“We have reached the curious point in our course where we have to think about things which in normal times would appear ridiculous.”

True as four-ply gospel, but was there ever found on land or sea a human organization less prepared than this War Production Board to “think about things which in normal times would appear ridiculous”? How far do you gentlemen think you are going to get with this idea, anyhow?

Much farther than anyone would suppose; so far, in fact, that they almost got away with it. But first there was the committee itself to deal with. The committee was fully agreed that WPB should have an office to take responsibility for industrial research and development. But how should the men who would run that office be selected? Should they be technicians or laymen? Technicians, argued Dr. Leith, “because this is not a business matter” and because the office would be dealing with purely technical problems; laymen, argued Maverick, because the office would really be dealing with social problems and its responsibilities would be social rather than scientific.

Maverick undertook to illustrate with a case from his own experience as Mayor of San Antonio. They had had a civic orchestra, he said, which had fallen on evil days. Its governing body was composed of cultured and talented folk who knew a great deal about music but who did not seem to know very much about keeping an orchestra solvent.

“We finally got the most ignorant man in town and put him in at the head,” said Maverick. “He had never been anywhere, and these cultured people had been to New York and many other places. But he made a howling success of it. Then he died, and the cultured people got control of it—and it went broke again. So you have to have—“

“What,” interrupted Rosenwald, “is the moral of that story?”

“The moral of that story,” said Maverick, “Is that you have got to have a few people who are not specially trained along a certain line, and if you get all those men on a committee you look at it purely from a technical and research point of view, and not according to economic, business, and social problems.”

Dr. Leith protested that even so Maverick had not made his most ignorant man the conductor of the orchestra; but Stein got the argument back from Texas by remarking that what they were really up against was “the necessity for making decisions which the technicians are afraid to make.” Synthetic rubber, for instance; the basic questions about that highly crucial program should be decided, not by the men who knew exactly how synthetic rubber is made, but by men who felt the terrible urgency of the situation and were resolved that the best technical processes should be used no matter whose vested interests or postwar expectations might be hurt.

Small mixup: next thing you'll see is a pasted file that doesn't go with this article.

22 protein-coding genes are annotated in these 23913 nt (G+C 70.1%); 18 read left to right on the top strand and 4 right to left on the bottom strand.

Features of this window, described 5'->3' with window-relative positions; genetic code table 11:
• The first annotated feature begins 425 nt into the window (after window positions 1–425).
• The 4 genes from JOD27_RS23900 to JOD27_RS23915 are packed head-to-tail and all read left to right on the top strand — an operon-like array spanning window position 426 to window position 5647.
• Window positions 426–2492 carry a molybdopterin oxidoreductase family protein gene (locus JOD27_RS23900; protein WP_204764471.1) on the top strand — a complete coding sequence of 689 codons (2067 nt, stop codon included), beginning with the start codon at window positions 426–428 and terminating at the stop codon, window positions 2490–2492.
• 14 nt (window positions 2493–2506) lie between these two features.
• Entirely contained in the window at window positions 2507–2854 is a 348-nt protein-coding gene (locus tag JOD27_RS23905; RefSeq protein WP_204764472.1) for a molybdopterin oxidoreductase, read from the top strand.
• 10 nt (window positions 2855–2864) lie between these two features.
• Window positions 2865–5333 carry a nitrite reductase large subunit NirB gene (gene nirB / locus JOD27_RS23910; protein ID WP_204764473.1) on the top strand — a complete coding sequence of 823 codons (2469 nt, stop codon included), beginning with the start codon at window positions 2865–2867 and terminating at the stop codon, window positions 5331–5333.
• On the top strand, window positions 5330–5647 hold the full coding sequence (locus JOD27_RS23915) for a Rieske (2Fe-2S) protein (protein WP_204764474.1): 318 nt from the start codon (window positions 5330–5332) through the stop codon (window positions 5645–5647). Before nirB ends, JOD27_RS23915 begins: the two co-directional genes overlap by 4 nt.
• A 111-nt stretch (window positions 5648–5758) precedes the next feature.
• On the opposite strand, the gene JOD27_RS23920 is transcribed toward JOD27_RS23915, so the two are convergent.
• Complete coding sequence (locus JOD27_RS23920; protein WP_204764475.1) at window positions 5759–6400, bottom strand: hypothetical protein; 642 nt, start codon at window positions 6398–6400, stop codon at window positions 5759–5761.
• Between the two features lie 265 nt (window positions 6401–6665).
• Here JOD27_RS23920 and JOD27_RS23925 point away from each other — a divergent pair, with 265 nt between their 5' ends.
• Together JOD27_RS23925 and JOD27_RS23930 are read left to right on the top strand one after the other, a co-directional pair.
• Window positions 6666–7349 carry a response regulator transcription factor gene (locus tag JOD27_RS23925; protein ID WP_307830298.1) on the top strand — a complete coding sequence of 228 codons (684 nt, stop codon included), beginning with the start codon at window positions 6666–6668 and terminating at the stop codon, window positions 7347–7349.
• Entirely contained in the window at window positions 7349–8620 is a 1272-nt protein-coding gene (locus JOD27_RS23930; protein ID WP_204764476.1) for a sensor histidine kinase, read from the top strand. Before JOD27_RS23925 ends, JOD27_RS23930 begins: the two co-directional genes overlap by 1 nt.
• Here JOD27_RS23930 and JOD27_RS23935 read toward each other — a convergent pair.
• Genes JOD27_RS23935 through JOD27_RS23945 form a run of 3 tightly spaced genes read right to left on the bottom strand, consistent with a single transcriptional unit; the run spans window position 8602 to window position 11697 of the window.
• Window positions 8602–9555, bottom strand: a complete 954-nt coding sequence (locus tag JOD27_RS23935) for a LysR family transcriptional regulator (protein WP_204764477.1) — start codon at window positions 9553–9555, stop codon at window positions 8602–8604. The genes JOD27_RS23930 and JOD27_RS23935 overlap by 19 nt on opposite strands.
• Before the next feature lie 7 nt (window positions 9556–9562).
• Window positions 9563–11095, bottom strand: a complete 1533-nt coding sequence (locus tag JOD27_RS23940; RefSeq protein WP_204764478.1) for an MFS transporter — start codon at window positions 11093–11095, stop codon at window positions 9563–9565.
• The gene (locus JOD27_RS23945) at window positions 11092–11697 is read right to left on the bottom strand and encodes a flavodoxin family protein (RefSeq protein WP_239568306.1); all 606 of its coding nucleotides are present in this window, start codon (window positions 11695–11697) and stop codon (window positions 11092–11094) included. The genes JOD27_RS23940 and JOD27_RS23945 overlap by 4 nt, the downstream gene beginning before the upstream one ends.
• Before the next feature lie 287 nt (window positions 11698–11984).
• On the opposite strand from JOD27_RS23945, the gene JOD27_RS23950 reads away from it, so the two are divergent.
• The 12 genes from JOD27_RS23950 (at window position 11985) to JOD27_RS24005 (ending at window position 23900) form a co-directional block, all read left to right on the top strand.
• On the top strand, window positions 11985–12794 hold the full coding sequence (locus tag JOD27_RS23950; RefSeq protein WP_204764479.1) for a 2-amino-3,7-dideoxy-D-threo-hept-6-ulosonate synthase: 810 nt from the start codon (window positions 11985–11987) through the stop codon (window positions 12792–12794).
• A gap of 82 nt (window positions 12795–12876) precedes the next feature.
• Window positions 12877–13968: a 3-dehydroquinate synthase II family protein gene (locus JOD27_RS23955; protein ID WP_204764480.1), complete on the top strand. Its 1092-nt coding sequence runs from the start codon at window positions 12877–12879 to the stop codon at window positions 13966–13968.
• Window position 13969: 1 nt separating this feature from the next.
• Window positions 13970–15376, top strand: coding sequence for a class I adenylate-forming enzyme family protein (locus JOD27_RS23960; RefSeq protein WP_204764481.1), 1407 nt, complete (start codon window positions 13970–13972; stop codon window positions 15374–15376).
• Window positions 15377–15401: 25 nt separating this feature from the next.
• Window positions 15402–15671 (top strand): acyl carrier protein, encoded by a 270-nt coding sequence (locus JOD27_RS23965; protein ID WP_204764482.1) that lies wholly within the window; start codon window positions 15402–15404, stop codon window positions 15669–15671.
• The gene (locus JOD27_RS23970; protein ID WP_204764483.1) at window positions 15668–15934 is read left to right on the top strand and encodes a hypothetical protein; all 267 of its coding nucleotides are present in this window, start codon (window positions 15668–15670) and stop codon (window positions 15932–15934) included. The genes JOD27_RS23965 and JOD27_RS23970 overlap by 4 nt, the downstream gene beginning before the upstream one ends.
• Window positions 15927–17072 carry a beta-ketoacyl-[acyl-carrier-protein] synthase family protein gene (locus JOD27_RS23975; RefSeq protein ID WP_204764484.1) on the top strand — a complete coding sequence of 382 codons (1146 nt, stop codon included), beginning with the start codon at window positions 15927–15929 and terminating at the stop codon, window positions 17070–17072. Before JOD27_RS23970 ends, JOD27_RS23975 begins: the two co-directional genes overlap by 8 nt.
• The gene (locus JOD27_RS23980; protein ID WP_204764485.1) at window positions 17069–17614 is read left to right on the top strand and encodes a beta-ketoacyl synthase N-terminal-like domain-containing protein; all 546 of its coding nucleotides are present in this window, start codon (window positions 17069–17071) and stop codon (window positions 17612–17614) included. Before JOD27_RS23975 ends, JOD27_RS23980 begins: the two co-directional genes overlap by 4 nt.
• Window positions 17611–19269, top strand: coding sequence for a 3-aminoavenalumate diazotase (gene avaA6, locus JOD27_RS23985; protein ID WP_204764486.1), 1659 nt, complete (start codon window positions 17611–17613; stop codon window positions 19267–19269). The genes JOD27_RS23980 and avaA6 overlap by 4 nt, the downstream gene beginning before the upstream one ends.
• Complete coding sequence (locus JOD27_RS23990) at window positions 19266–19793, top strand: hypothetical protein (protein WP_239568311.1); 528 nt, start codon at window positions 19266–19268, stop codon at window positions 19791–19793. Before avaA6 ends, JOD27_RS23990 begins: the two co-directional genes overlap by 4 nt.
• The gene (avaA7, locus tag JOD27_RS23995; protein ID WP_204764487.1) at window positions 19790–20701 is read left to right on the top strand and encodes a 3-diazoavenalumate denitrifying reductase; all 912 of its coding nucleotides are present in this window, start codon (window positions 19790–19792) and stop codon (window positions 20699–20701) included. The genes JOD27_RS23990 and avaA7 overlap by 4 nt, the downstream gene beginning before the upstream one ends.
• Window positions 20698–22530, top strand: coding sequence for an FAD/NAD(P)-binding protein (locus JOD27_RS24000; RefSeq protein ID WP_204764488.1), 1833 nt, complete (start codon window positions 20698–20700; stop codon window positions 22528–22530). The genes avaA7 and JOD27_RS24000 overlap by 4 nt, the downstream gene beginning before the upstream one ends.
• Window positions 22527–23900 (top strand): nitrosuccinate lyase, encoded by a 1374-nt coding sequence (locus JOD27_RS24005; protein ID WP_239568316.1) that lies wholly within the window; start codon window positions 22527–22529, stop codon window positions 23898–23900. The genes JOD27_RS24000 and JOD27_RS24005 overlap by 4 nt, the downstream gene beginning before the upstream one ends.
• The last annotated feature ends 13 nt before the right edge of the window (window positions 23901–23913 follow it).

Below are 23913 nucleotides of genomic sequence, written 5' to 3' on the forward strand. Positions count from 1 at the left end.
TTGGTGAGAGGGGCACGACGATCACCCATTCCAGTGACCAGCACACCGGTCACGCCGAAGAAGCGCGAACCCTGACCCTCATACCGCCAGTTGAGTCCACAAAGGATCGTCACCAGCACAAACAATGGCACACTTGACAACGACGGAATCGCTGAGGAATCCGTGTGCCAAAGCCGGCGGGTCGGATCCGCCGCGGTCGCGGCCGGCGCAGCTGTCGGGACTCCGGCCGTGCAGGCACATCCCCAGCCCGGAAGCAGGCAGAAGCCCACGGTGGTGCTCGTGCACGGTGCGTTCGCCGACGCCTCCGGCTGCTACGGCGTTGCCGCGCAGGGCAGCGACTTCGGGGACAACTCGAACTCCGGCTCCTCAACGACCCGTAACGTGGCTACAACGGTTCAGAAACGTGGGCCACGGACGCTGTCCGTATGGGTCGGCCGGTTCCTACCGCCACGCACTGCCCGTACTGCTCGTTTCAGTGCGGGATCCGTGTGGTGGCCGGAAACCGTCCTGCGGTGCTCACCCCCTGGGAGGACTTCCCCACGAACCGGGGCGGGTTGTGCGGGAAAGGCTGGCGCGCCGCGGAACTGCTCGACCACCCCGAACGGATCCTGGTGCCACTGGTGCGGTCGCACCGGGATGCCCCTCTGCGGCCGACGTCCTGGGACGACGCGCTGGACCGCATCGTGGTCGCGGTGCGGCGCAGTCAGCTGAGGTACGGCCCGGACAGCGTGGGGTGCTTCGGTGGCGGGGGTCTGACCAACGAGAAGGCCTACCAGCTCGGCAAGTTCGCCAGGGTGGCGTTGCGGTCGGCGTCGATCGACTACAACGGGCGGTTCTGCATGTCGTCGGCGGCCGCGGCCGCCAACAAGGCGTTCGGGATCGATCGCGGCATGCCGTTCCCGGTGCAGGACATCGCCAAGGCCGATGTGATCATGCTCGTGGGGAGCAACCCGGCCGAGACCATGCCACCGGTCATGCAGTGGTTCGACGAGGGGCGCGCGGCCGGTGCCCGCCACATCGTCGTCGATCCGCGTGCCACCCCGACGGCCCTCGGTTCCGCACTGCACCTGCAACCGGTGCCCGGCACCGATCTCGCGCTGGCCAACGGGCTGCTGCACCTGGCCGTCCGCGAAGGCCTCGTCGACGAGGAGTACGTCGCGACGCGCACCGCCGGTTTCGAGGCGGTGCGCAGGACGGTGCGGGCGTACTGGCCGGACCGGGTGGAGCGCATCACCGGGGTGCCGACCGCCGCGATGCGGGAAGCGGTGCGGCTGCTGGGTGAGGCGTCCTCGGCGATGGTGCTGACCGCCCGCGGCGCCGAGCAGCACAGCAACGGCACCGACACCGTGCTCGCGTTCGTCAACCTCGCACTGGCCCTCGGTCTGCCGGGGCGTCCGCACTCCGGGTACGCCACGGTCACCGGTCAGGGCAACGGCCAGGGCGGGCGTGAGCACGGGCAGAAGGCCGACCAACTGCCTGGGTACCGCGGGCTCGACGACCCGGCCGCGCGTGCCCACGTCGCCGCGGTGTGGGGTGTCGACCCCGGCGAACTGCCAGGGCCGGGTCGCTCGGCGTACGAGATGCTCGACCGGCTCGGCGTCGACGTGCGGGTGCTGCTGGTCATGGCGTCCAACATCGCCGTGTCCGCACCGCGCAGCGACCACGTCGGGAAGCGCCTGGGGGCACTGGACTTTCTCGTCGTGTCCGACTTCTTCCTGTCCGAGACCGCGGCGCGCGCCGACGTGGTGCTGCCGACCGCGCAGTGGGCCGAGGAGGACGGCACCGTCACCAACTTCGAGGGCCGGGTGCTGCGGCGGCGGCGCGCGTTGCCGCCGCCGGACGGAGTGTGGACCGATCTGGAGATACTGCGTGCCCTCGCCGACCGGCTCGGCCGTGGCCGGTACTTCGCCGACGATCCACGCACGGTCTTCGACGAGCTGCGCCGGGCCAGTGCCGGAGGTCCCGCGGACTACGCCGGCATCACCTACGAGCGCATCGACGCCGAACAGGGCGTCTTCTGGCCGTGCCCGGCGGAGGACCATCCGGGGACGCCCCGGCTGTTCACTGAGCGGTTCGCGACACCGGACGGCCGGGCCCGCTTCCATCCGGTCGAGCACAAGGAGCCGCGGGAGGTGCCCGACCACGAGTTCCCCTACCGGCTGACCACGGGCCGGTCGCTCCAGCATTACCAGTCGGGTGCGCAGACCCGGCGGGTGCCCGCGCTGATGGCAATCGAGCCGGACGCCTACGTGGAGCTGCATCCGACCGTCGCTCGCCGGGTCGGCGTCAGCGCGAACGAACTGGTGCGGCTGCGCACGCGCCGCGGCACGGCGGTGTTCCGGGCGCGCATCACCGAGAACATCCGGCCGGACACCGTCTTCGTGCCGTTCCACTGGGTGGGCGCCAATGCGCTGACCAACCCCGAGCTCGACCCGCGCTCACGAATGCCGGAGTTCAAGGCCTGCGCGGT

Tied in with this there was a subsidiary question which revolved about the same central issue: Assuming that we must greatly intensify industrial research, do we continue to rely on the research agencies that are now doing the job, merely giving the program better direction and a broader scope, or do we reach out to enlist the researchers who are not now being used at all—the men in the laboratories and experiment stations at small colleges and universities, the lesser research laboratories in private industry, the unattached scientists and inventors who have not yet been put to work in the war effort? Dr. Leith felt strongly that the established channels of industrial research were competent to do the job and ought not to be disturbed; Maverick argued heatedly for bringing in all of the little fellows.

Now this, dressed up in a different costume, was essentially the same breath-taking specter that had arisen to terrify the godly at the time the Reuther plan was up for consideration. This, again, was the proposal that the nation, beset by great dangers, increase the total of its strength by finding and using to the full all of its previously unused sources of strength. Beyond any ism or manifesto, this idea is revolutionary; for it presupposes a readiness to play the game in an entirely new way, an imaginative confidence that the nation will transcend itself by committing its future, without reservation, to the belief that it has at all levels the stuff that makes for greatness. Ultimately, it is this affirmation: What we are now is less than the shadow on the wall of what we can be if we trust ourselves.